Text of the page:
We can all listen. We do it every day so we must be good at it, right?
Try starting up a conversation with somebody and listening to them for a while, then try to remember what was said. It’s more difficult than you think and the chances are you will only remember about half of what was said because we get distracted.
Active listening is a communication technique that requires the listener to concentrate, understand, respond and remember what is being said. To improve your listening skills when networking, practice making a conscious effort to not just hear the words that another person is saying but, more importantly, to understand the complete message. In order to do this you must pay attention to the other person very carefully. You cannot allow yourself to become distracted by anything else that may be going on around you, or by thinking about your reply to them. Nor can you allow yourself to get bored and lose focus on what the other person is saying.
The ‘Sender-Response’ model of communication is a common sense way of understanding the process of active listening, and emphasises the danger of ‘noise’ from distractions or misunderstanding. However, it fails to express the two-way nature of active listening, where part of what the listener does is to ‘feed back’ to the sender through recognition, mirroring, positive reinforcing and paraphrasing.
Sender-Response model of communication
Give something back, a little bit of recognition in the form of a head nod or occasional ‘uh huh’ lets the speaker know that you are still listening and helps keep you focused. As you heard earlier, nodding, smiling and maintaining eye contact also do this.
Mirroring of facial expressions and any other body language used by the speaker can be a sign of attentive listening and helps build rapport quickly. Suggesting that you consciously adopt a similar posture or facial expression to the speaker’s might sound as if we are advocating being manipulative or insincere. But, if you observe people in naturally-occurring conversations you will see that they somehow seem to fall naturally into postures and use facial expressions that mirror each other. It’s a sign there is empathy and rapport – that they are on the same wavelength. So the next time you have the opportunity, try to subtly mirror an aspect of the body language of someone you are talking to and see how effective it is in promoting your attentive listening. At the very least, it will encourage you to exercise self-awareness, self-regulation and empathy in a way which should promote a more emotionally-intelligent encounter.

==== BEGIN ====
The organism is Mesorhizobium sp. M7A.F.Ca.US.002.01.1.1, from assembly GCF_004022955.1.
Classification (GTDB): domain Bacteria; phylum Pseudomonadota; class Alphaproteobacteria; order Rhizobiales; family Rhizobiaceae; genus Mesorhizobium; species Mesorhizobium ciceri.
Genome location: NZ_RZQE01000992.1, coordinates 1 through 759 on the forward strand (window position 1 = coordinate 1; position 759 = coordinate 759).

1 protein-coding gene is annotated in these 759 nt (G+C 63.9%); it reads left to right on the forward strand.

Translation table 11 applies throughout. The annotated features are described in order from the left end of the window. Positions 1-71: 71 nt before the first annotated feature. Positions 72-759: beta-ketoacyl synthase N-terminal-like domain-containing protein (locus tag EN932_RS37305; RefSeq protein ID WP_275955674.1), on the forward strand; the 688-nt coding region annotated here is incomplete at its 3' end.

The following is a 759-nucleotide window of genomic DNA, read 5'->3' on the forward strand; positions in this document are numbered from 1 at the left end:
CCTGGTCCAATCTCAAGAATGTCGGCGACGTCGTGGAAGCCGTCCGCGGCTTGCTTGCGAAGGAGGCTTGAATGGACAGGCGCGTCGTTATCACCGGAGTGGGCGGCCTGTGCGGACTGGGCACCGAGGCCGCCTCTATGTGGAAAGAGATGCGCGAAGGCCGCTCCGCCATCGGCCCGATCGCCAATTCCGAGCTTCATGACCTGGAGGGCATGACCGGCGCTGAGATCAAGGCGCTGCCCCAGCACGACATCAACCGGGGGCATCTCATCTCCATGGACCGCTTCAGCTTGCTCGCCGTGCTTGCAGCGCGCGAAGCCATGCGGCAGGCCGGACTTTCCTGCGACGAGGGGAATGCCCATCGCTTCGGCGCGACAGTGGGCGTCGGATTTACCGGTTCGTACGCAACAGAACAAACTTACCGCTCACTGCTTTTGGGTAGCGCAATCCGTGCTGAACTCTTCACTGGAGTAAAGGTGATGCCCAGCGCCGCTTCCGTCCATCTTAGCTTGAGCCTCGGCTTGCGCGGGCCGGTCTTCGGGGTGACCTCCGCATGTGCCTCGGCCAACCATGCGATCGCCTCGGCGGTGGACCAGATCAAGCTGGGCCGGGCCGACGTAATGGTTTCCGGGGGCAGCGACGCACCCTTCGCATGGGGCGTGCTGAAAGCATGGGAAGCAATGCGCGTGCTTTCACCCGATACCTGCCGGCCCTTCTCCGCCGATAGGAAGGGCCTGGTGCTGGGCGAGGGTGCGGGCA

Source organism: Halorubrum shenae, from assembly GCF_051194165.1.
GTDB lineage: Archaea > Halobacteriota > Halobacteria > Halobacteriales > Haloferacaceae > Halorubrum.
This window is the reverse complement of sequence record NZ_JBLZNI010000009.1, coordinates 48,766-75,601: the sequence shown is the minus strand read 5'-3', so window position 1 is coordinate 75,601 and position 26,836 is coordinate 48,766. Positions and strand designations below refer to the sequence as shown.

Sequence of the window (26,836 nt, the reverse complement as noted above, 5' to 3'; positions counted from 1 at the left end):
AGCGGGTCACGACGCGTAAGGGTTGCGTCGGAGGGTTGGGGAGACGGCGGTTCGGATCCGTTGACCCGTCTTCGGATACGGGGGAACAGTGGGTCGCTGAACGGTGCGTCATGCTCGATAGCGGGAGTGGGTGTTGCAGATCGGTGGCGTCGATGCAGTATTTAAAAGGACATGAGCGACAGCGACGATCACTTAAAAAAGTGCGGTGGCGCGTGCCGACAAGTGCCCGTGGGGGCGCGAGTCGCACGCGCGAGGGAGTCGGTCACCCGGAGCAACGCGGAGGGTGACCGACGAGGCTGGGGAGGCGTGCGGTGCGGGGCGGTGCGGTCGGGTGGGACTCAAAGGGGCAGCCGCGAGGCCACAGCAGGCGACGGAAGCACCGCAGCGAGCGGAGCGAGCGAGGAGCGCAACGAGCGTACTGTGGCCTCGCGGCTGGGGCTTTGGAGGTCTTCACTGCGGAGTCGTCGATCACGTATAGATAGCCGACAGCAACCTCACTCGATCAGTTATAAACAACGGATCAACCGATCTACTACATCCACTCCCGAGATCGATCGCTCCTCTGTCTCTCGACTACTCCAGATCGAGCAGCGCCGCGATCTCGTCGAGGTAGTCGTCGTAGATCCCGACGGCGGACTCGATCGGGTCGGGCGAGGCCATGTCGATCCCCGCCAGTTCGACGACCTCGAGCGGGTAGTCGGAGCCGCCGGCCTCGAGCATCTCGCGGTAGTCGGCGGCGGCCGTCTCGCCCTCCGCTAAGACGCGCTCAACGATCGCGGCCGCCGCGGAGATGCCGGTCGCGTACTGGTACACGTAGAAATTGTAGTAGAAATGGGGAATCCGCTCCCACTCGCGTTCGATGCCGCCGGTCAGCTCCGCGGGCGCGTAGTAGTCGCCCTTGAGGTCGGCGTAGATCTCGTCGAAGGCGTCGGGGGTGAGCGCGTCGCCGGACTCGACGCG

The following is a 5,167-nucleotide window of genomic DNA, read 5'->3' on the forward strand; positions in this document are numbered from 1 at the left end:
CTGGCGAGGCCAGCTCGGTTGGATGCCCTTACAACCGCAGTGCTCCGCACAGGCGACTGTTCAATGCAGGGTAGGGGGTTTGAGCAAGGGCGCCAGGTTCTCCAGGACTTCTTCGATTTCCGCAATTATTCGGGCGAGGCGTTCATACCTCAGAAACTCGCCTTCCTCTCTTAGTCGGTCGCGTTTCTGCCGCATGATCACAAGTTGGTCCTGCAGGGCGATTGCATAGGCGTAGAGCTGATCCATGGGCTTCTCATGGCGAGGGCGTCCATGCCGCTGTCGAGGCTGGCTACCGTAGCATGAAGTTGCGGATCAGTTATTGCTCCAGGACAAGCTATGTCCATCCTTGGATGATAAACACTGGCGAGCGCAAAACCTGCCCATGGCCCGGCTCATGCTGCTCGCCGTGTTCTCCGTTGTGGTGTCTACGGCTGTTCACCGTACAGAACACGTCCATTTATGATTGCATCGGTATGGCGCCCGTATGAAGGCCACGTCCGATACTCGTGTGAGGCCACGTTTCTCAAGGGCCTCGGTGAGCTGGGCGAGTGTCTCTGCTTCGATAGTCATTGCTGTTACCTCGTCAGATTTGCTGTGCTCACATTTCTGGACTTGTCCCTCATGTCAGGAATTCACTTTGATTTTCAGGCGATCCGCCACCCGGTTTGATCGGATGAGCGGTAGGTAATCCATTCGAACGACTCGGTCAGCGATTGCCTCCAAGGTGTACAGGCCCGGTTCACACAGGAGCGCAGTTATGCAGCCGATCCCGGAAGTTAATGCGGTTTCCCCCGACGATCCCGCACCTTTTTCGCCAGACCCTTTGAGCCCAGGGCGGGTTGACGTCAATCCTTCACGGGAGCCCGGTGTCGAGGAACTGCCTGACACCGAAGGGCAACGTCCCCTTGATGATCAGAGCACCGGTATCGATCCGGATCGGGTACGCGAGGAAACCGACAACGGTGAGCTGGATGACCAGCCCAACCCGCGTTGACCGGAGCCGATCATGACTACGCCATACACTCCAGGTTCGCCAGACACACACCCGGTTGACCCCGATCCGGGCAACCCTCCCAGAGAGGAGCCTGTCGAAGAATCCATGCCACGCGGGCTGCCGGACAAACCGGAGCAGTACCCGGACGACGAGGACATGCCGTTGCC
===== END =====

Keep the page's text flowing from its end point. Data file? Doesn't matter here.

As you learned in the previous step, occasionally dropping in positive words such as ‘absolutely’ or ‘indeed’ gives the speaker some positive reinforcement; but don’t overdo it!
Paraphrasing is when you repeat back key pieces of information that the speaker has said, but in your own words. This demonstrates not only that you were listening, but that you have understood the speaker. It helps the speaker to be sure you have got the message and gives them an opportunity to correct any misunderstandings. Furthermore, the cognitive processing involved in paraphrasing will help you internalise and remember what they have said.
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